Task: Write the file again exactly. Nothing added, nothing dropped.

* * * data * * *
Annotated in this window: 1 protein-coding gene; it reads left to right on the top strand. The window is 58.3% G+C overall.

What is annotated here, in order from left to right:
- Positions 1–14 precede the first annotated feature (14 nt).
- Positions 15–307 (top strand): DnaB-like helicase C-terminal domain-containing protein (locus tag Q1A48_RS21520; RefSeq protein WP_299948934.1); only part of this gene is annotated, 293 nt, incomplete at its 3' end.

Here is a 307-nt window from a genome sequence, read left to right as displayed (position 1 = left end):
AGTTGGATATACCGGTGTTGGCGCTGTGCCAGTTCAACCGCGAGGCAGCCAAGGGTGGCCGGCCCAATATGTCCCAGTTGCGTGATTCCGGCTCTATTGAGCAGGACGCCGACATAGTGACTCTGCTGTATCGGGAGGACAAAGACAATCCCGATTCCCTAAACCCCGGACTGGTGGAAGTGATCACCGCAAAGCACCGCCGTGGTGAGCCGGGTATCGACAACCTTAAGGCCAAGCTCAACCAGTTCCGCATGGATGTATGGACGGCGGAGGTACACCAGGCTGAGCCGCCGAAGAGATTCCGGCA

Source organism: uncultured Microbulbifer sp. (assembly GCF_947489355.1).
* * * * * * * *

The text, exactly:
Annotated in this window: 1 protein-coding gene; it reads left to right on the top strand. The window is 58.3% G+C overall.

What is annotated here, in order from left to right:
- Positions 1–14 precede the first annotated feature (14 nt).
- Positions 15–307 (top strand): DnaB-like helicase C-terminal domain-containing protein (locus tag Q1A48_RS21520; RefSeq protein WP_299948934.1); only part of this gene is annotated, 293 nt, incomplete at its 3' end.

Here is a 307-nt window from a genome sequence, read left to right as displayed (position 1 = left end):
AGTTGGATATACCGGTGTTGGCGCTGTGCCAGTTCAACCGCGAGGCAGCCAAGGGTGGCCGGCCCAATATGTCCCAGTTGCGTGATTCCGGCTCTATTGAGCAGGACGCCGACATAGTGACTCTGCTGTATCGGGAGGACAAAGACAATCCCGATTCCCTAAACCCCGGACTGGTGGAAGTGATCACCGCAAAGCACCGCCGTGGTGAGCCGGGTATCGACAACCTTAAGGCCAAGCTCAACCAGTTCCGCATGGATGTATGGACGGCGGAGGTACACCAGGCTGAGCCGCCGAAGAGATTCCGGCA

Source organism: uncultured Microbulbifer sp. (assembly GCF_947489355.1).